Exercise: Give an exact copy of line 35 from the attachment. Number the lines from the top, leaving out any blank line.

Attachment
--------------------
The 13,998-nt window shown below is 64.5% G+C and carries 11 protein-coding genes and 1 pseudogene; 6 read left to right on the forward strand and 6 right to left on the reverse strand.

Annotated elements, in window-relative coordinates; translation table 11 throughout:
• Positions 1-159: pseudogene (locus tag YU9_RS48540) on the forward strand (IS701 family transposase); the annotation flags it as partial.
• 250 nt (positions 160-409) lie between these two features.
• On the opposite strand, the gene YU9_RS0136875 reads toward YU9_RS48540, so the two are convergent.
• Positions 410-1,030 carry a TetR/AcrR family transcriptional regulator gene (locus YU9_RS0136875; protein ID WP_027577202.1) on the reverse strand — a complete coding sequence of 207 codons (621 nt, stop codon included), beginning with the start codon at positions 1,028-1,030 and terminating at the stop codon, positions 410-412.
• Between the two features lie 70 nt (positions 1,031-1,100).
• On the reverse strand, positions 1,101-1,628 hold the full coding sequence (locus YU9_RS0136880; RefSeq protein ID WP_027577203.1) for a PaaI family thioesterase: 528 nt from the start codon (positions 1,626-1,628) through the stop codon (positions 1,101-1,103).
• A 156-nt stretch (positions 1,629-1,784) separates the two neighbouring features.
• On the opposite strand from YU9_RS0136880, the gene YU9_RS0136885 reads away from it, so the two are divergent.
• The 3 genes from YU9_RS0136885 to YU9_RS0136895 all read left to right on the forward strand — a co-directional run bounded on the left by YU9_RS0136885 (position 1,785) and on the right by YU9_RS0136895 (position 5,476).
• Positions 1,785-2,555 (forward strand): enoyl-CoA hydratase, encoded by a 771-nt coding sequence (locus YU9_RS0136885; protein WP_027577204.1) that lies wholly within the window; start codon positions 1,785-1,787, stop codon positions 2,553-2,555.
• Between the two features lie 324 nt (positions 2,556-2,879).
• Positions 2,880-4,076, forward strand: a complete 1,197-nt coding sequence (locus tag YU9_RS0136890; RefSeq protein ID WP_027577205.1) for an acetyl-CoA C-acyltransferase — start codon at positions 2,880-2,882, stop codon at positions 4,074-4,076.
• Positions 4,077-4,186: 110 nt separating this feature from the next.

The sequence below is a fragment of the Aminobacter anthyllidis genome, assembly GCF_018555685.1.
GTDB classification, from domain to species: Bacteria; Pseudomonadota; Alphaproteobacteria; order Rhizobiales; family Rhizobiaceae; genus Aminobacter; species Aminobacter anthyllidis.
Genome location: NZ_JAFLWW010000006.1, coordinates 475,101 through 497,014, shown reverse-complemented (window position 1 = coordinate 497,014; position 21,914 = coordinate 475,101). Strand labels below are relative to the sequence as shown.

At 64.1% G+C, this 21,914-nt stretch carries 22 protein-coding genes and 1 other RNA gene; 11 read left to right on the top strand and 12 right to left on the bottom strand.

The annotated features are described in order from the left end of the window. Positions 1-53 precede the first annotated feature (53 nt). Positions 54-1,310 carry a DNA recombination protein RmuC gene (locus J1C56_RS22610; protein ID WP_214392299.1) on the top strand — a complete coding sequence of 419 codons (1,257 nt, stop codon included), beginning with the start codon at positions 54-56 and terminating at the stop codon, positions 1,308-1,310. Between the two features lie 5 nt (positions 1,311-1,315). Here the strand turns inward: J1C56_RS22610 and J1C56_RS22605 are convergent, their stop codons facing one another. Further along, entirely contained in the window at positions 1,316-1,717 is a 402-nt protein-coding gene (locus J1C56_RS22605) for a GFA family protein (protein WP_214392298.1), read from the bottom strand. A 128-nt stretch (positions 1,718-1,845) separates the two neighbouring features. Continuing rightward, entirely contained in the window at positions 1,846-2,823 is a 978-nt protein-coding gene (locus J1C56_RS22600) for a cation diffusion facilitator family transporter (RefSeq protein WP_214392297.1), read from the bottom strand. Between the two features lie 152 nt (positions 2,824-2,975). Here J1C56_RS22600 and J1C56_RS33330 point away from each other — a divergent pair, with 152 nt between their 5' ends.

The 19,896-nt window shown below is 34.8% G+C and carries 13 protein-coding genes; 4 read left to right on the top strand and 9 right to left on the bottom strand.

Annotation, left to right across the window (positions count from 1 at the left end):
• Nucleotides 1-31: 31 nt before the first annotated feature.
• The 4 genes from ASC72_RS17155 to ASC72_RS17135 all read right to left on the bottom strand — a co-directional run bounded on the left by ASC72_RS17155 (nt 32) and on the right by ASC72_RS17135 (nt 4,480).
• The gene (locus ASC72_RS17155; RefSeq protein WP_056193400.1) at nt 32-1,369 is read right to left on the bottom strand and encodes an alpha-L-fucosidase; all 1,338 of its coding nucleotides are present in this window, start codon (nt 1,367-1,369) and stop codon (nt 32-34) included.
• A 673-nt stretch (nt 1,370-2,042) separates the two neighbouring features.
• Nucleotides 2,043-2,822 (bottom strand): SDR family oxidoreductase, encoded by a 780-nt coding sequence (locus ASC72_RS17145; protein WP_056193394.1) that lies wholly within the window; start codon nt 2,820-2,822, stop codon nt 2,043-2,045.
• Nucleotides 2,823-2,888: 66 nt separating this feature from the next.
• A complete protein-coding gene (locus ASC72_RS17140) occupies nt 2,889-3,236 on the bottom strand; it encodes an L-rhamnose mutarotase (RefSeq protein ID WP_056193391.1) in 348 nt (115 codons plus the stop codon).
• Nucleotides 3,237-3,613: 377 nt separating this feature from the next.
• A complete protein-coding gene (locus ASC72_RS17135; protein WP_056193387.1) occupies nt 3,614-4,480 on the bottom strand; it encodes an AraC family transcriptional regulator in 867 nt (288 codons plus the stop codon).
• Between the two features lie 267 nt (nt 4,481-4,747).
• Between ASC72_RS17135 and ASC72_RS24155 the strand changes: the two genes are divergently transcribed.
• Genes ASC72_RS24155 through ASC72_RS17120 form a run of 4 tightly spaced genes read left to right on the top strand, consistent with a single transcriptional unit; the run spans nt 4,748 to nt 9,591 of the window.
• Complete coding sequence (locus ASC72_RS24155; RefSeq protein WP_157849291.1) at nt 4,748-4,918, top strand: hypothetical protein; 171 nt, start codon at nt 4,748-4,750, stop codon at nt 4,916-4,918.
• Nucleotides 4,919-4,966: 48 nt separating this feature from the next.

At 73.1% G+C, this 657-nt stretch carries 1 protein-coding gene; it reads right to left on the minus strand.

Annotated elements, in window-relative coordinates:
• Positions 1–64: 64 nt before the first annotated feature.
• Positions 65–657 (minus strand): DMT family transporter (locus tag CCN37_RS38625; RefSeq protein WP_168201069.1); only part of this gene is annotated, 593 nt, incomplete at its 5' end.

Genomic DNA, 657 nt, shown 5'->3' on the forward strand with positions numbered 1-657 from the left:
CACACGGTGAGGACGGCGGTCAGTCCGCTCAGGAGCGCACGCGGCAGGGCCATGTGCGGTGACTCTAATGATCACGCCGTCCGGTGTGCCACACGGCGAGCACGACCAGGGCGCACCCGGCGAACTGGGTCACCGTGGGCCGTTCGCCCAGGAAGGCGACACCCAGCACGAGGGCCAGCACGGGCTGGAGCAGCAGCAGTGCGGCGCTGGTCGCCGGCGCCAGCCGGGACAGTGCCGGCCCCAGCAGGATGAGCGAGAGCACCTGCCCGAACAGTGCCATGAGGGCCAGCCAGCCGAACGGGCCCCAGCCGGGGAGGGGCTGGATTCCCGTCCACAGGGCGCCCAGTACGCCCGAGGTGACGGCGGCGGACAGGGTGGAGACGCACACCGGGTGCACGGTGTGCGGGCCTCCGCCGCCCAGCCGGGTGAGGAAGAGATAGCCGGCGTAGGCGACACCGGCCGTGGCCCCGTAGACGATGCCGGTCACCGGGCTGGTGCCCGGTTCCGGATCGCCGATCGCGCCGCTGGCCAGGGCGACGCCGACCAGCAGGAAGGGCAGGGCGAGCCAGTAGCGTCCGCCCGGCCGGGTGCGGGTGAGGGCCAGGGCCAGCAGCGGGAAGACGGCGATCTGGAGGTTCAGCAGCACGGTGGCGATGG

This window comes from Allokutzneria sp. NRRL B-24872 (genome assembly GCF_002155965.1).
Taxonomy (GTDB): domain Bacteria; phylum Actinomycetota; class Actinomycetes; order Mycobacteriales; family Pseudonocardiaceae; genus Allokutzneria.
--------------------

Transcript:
• Complete coding sequence (locus ASC72_RS24155; RefSeq protein WP_157849291.1) at nt 4,748-4,918, top strand: hypothetical protein; 171 nt, start codon at nt 4,748-4,750, stop codon at nt 4,916-4,918.